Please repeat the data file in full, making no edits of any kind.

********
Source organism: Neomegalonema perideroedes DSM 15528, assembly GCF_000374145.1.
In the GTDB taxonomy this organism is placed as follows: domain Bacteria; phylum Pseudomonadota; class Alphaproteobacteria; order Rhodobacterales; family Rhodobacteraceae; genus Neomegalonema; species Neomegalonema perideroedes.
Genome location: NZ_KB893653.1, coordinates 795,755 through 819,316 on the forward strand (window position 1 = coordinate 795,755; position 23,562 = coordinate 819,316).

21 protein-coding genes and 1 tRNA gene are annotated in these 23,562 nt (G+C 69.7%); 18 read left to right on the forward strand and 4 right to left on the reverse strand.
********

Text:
Source organism: Neomegalonema perideroedes DSM 15528, assembly GCF_000374145.1.
In the GTDB taxonomy this organism is placed as follows: domain Bacteria; phylum Pseudomonadota; class Alphaproteobacteria; order Rhodobacterales; family Rhodobacteraceae; genus Neomegalonema; species Neomegalonema perideroedes.
Genome location: NZ_KB893653.1, coordinates 795,755 through 819,316 on the forward strand (window position 1 = coordinate 795,755; position 23,562 = coordinate 819,316).

21 protein-coding genes and 1 tRNA gene are annotated in these 23,562 nt (G+C 69.7%); 18 read left to right on the forward strand and 4 right to left on the reverse strand.